Generally speaking, Simply White is a beautiful color for trims, doors, ceilings, and cabinets as long you’re okay with that wink o’ yellow. The undertone IS more subtle on trims than on cabinets/walls (as the surface area is smaller). If you’re trying to coordinate with an existing white in your home, be careful. If your current white isn’t a warm/yellow-white, it could look MUCH cooler up against the yellow of Simply White.
SIMPLY WHITE ON CABINETS & FURNITURE
Simply White looks great on cabinets as it’s fresh and bright and ‘looks white’ as long as you don’t have a cleaner white nearby. It’s touch and go with some of the popular white quartz countertops simply because they don’t have the same yellow in them.
A BIT MORE ABOUT SIMPLY WHITE
- If you have white appliances, you’ll definitely notice the difference as Simply White will look CONSIDERABLY more yellow against white appliances.
- Simply White will be a brighter white than Cloud White or White Dove (next up).
- If you want to enhance cool paint colors, Simply White is a great choice, knowing that the cool paint colors can slightly enhance the warmth of Simply White.
- Simply White is a pretty shade of white for various beige/tan paint colors, as long as they don’t have orange-pink undertones.
3. BENJAMIN MOORE WHITE DOVE OC-17
White Dove is my PERSONAL favorite regarding Benjamin Moore’s warm white paint colors. So, let’s take a closer look at this bad boy…
- White Dove is a SOFT white, not a bright one, giving it a gentler approach.
- White Dove has a yellow undertone, but it’s muted by a neutral base – more so than Simply White.
- Regarding flexibility, White Dove is the MOST flexible of the three, humoring a wide range of wall partners, including many shades of beige, greige, gray, and more colorful hues.
However, whereas Simply White has a higher LRV, putting it closer to the TRUE white end of things, with White Dove’s lower LRV (83), White Dove most often LOOKS like a soft white. So, rather than being more crisp and bright, it looks more delicate and subtle.
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WHITE DOVE ON DOORS & TRIMS
White Dove is softer looking than the shades of white that builders USUALLY use on trims and doors. So, if you have an existing white that’s BRIGHTER than White Dove and want to repaint one surface, you’ll likely want to paint the other white surfaces for consistency and flow.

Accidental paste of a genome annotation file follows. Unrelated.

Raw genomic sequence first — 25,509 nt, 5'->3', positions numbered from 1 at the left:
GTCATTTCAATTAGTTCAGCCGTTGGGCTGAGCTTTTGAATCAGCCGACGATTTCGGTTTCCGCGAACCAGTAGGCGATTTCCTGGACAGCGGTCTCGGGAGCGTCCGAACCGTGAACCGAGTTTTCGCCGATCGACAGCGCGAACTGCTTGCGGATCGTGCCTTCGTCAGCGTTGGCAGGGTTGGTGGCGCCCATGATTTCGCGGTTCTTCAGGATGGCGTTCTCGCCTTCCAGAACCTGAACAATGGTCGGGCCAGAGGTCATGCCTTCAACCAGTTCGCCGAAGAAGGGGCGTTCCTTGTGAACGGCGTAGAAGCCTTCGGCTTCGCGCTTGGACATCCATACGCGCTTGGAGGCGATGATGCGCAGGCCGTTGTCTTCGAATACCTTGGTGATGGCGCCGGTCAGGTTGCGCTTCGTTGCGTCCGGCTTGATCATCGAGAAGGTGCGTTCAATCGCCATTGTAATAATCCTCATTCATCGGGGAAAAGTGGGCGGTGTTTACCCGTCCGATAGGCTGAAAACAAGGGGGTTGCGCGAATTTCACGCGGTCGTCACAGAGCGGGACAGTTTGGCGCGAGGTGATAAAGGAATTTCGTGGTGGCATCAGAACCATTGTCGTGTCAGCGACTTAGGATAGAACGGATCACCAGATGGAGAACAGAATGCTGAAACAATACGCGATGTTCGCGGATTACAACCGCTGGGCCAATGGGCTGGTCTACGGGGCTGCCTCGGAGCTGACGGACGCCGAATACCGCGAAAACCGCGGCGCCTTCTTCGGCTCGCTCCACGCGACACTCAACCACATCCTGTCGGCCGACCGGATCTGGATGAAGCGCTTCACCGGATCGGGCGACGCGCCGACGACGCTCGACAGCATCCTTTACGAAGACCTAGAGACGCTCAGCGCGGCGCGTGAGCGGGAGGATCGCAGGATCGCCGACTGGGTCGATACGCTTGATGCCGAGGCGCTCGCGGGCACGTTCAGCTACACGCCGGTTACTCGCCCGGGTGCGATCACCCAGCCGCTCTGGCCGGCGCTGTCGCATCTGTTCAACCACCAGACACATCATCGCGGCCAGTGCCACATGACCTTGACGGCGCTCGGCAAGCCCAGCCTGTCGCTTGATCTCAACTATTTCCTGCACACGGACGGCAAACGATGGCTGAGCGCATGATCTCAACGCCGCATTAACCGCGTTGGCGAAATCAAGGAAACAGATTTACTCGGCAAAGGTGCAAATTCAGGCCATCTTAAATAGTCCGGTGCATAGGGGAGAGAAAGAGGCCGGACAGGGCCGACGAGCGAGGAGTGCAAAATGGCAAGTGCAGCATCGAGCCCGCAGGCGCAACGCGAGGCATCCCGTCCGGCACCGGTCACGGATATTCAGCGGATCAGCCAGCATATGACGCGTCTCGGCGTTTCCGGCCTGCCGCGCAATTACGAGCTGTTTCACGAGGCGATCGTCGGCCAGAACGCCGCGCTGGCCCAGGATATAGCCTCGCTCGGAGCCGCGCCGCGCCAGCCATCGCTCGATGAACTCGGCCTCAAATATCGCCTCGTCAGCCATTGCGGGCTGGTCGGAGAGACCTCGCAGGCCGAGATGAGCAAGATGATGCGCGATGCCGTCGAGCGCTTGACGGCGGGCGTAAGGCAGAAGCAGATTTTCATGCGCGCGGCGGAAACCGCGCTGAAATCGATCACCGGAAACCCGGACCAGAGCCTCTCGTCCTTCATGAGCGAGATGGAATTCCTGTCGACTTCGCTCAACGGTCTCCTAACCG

WHITE DOVE ON CABINETS & FURNITURE
White Dove looks AMAZING on cabinets and furniture. However, when it comes to kitchens, it presents the same challenges as Cloud White in that it rarely blends well with other whites (trims/appliances) or with SOME of the more modern white quartz/marble countertops.
However, if, like my next client, you want a slightly more layered/less-blending approach, White Dove can be a STUNNING choice…
WHITE DOVE ON WALLS
White Dove is my favorite shade of white for walls. With its passive warmth, it can settle nicely in a south-facing room, enhancing its warmth. On the other hand, it will look more subdued in a north-facing room as the gray light in the windows calms that warmth down a bit. Although, if you’re looking for predictable WARMTH, in any exposure, this might not be warm enough, and you’ll want to check out the cream colors or a white with more yellow in it.
Comparing colors is one of the best ways to find your best shade. If you’re exploring White Dove, I recommend checking out Benjamin Moore Swiss Coffee (even though I PERSONALLY have mixed feelings about it, people love it!) and Sherwin Williams Alabaster (one of SW’s best warm whites), as well as Greek Villa.
A FEW MORE DETAILS ABOUT WHITE DOVE:
- If you choose White Dove, you’ll want ALL of the white surfaces in the room to be White Dove.